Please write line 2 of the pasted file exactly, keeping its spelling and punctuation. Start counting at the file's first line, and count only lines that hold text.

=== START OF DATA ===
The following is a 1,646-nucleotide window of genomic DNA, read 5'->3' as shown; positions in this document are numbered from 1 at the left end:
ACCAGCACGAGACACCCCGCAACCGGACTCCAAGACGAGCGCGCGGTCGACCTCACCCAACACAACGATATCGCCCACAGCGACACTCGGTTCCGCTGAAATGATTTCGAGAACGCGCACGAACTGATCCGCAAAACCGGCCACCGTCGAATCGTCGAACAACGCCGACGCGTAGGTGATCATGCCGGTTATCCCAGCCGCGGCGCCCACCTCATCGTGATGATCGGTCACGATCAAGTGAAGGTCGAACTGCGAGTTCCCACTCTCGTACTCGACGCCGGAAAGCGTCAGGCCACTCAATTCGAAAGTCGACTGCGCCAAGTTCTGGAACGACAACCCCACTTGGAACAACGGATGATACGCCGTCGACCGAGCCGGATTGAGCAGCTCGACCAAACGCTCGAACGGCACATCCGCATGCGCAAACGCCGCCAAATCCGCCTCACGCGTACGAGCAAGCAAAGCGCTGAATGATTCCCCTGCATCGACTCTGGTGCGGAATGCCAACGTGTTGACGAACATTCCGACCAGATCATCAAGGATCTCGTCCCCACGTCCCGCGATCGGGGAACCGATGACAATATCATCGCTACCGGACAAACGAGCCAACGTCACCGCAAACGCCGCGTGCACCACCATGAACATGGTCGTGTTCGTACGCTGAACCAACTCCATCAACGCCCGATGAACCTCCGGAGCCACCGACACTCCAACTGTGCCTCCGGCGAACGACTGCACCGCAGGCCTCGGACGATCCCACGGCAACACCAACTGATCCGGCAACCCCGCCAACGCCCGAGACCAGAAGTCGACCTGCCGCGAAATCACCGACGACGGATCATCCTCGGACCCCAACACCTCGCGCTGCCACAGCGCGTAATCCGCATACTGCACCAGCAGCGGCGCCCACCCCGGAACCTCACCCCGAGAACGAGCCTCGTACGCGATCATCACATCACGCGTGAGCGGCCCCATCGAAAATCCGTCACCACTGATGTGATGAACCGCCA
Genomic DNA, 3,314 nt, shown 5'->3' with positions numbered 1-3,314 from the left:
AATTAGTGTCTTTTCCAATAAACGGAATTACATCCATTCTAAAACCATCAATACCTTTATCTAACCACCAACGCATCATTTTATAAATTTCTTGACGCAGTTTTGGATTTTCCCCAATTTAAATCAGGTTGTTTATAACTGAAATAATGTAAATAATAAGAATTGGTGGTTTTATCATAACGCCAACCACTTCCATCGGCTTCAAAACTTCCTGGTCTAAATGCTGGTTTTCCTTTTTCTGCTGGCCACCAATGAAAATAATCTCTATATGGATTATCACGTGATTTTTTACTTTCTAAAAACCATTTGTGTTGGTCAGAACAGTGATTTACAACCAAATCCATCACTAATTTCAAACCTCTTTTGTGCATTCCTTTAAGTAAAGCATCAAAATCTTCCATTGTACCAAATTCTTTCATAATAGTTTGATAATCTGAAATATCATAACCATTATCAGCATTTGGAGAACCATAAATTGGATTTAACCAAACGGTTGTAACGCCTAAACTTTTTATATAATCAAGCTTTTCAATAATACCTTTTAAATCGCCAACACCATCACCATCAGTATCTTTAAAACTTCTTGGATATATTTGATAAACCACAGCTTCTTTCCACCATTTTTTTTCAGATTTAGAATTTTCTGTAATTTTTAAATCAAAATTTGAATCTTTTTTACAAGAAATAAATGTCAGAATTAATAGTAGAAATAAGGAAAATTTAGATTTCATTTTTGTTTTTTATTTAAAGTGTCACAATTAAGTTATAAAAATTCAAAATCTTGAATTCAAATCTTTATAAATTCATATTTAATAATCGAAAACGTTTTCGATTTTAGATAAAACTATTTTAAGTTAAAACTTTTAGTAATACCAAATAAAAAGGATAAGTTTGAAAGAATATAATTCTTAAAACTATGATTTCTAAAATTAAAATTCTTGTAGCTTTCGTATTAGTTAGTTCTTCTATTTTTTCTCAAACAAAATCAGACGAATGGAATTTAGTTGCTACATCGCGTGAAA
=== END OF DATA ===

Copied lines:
ACCAGCACGAGACACCCCGCAACCGGACTCCAAGACGAGCGCGCGGTCGACCTCACCCAACACAACGATATCGCCCACAGCGACACTCGGTTCCGCTGAAATGATTTCGAGAACGCGCACGAACTGATCCGCAAAACCGGCCACCGTCGAATCGTCGAACAACGCCGACGCGTAGGTGATCATGCCGGTTATCCCAGCCGCGGCGCCCACCTCATCGTGATGATCGGTCACGATCAAGTGAAGGTCGAACTGCGAGTTCCCACTCTCGTACTCGACGCCGGAAAGCGTCAGGCCACTCAATTCGAAAGTCGACTGCGCCAAGTTCTGGAACGACAACCCCACTTGGAACAACGGATGATACGCCGTCGACCGAGCCGGATTGAGCAGCTCGACCAAACGCTCGAACGGCACATCCGCATGCGCAAACGCCGCCAAATCCGCCTCACGCGTACGAGCAAGCAAAGCGCTGAATGATTCCCCTGCATCGACTCTGGTGCGGAATGCCAACGTGTTGACGAACATTCCGACCAGATCATCAAGGATCTCGTCCCCACGTCCCGCGATCGGGGAACCGATGACAATATCATCGCTACCGGACAAACGAGCCAACGTCACCGCAAACGCCGCGTGCACCACCATGAACATGGTCGTGTTCGTACGCTGAACCAACTCCATCAACGCCCGATGAACCTCCGGAGCCACCGACACTCCAACTGTGCCTCCGGCGAACGACTGCACCGCAGGCCTCGGACGATCCCACGGCAACACCAACTGATCCGGCAACCCCGCCAACGCCCGAGACCAGAAGTCGACCTGCCGCGAAATCACCGACGACGGATCATCCTCGGACCCCAACACCTCGCGCTGCCACAGCGCGTAATCCGCATACTGCACCAGCAGCGGCGCCCACCCCGGAACCTCACCCCGAGAACGAGCCTCGTACGCGATCATCACATCACGCGTGAGCGGCCCCATCGAAAATCCGTCACCACTGATGTGATGAACCGCCA